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Conflict Antiquities: Prosecuting Participants in the Illegal Antiquities Trade

June 17, 2022

The illegal trade of antiquities is not a victimless crime. Across the globe, the looting of cultural heritage and antiquities is a source of conflict funding for some of the world’s most dangerous terrorist organizations and criminals. However, these crimes often go unprosecuted and unreported, despite serious humanitarian consequences.

Profits generated from the illegal trade of antiquities are used by terrorist organizations to fund violence, purchase weapons, and recruit and compensate members. Often, even when perpetrators of cultural racketeering are brought to justice, they do not face serious consequences that would deter their involvement in illegal trade. 

The Antiquities Coalition is thrilled to have the support of The Docket, a project of The Clooney Foundation for Justice, whose investigation and report Looted Antiquities: Financing War Crimes and Terrorism makes the case that these perpetrators should be charged with funding of terrorism and war crimes for their involvement in the illegal trade of antiquities. In 2020, The Docket launched a multi-country investigation tracking the smuggling of antiquities from Syria, Iraq, Libya, and Yemen into European markets and the United States. The Docket explores international networks responsible for the looting and smuggling of antiquities from the MENA region, and details how the trade of these stolen artifacts funds war crimes and terrorism, and how these crimes can be prosecuted. 

At a Roundtable Luncheon with the Antiquities Coalition, Anya Neistat, Legal Director of The Docket, joined Deborah Lehr, Chairman and Founder of the Antiquities Coalition, for a conversation about the findings of the report and next steps that might aid in the global fight against looting.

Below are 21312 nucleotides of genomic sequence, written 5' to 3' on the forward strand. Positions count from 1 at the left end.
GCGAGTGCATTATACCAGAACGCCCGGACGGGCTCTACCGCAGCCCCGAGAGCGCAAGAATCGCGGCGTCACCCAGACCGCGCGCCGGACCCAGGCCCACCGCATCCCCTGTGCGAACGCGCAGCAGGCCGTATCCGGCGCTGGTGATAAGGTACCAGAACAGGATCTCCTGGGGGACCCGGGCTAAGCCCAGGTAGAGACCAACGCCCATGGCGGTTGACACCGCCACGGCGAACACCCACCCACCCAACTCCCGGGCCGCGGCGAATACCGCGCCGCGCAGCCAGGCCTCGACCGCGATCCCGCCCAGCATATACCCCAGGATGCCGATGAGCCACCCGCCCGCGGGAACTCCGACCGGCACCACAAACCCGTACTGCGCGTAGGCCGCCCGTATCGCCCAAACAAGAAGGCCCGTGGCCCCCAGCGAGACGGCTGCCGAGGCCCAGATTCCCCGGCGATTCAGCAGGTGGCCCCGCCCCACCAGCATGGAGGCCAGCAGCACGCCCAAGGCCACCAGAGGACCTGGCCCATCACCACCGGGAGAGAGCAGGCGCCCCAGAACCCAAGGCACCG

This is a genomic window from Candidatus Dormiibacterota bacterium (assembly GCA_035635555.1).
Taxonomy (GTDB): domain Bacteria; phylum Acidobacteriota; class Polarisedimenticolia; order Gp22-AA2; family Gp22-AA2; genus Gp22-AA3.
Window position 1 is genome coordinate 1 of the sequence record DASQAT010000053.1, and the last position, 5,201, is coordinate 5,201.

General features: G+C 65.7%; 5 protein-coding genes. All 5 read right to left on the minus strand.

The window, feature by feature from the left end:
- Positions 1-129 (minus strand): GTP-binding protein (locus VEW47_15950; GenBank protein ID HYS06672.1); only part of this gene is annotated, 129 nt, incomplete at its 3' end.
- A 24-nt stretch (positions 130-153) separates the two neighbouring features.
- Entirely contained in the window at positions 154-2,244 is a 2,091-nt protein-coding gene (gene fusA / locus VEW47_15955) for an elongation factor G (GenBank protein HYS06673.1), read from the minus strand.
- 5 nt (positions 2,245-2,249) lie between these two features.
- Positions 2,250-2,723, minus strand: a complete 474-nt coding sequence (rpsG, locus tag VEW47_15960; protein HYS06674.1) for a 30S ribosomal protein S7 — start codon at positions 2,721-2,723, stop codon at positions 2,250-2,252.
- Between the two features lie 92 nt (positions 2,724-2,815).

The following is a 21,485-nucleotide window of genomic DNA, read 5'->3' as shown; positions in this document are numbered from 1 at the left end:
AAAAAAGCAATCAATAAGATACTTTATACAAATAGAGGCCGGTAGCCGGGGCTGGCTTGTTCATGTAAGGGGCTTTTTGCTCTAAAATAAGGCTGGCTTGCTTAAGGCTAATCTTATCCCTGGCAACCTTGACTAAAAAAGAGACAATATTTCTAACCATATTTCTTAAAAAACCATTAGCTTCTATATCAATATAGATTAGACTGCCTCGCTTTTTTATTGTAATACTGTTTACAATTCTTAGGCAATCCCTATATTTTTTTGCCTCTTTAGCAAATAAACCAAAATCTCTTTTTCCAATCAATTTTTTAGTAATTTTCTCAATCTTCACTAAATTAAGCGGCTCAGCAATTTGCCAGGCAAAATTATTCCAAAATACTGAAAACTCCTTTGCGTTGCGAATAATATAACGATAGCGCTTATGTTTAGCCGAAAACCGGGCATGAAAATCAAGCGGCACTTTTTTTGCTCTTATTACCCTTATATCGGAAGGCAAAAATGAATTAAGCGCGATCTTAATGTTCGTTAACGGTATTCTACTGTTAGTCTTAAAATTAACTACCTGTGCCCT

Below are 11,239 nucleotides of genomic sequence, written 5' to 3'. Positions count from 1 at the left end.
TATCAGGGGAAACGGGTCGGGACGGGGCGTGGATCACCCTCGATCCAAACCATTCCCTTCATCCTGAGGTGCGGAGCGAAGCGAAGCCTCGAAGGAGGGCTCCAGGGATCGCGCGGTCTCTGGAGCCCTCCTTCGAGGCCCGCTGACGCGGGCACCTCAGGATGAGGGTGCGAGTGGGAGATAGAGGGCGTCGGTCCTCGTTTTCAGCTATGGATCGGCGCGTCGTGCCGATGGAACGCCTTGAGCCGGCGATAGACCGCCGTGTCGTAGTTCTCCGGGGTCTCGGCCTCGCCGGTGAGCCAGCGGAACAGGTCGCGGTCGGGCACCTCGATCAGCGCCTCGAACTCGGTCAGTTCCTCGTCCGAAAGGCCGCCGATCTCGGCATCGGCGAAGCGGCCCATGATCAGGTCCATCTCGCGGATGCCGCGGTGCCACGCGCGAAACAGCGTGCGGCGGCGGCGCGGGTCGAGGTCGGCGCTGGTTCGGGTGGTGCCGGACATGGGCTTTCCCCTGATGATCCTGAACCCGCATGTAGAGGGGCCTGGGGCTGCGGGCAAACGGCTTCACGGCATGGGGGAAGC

Neistat explained that The Docket sought to build a case that there is reason to charge these perpetrators of cultural racketeering for war crimes and funding of terrorism on the grounds that traders are often aware that the sale of their items ultimately benefited terrorist organizations abroad. These charges carry heavier sentences than the typical financial charges that illegal traders may have previously faced and seeks to draw attention to the reality of the illegal antiquity trade as a significant funding source for violent organizations. The Antiquities Coalition supports this new approach. 

It’s important for the public and lawmakers to recognize that cultural racketeering is not a victimless crime of the elite class. Through extensive open-source and field research, The Docket prepared investigative files on individuals and entities involved in the antiquities trade in France, Belgium, Switzerland, Germany, and the United States. Additionally, The Docket has established relationships with law enforcement authorities in these countries to trigger the prosecutions of these individuals as accomplices to war crimes and financing of terrorism. 

It’s important that world leaders, as well as the public, understand the stakes and consequences of the illegal antiquities trade and take steps to prosecute perpetrators of these crimes. The Antiquities Coalition thanks The Clooney Foundation for Justice and all participants in our roundtable discussion for their work to end cultural racketeering and uncover strategies to safeguard our shared cultural heritage.